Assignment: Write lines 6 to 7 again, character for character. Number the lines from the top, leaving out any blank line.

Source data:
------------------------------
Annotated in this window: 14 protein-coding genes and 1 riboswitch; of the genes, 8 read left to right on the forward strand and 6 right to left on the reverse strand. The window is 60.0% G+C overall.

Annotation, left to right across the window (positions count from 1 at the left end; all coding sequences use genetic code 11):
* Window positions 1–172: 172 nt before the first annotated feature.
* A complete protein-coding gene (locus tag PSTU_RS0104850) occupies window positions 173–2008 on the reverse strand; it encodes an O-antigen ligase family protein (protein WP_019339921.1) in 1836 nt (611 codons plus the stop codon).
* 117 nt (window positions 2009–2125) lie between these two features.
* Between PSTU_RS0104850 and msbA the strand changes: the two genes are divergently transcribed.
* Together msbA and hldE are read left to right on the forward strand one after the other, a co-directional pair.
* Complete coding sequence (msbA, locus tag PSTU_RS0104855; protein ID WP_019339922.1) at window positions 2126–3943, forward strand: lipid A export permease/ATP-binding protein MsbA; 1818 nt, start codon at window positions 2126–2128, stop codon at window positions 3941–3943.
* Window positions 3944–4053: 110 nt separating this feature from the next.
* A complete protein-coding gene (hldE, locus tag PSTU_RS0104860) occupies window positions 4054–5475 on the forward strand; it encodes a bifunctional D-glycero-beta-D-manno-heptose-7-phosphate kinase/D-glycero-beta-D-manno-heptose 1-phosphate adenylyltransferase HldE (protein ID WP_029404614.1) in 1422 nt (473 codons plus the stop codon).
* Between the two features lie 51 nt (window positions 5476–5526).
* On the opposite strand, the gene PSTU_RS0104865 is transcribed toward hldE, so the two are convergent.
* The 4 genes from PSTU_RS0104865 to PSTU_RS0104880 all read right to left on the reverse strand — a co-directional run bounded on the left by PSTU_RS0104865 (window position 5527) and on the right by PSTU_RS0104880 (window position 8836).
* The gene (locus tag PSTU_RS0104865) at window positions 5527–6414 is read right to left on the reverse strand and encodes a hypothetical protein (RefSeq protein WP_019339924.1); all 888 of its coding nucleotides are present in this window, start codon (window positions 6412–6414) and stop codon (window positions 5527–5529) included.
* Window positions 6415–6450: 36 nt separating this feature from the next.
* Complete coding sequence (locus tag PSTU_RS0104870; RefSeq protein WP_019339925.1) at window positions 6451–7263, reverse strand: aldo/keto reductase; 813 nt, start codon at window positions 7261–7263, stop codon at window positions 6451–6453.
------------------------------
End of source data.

* Between PSTU_RS0104850 and msbA the strand changes: the two genes are divergently transcribed.
* Together msbA and hldE are read left to right on the forward strand one after the other, a co-directional pair.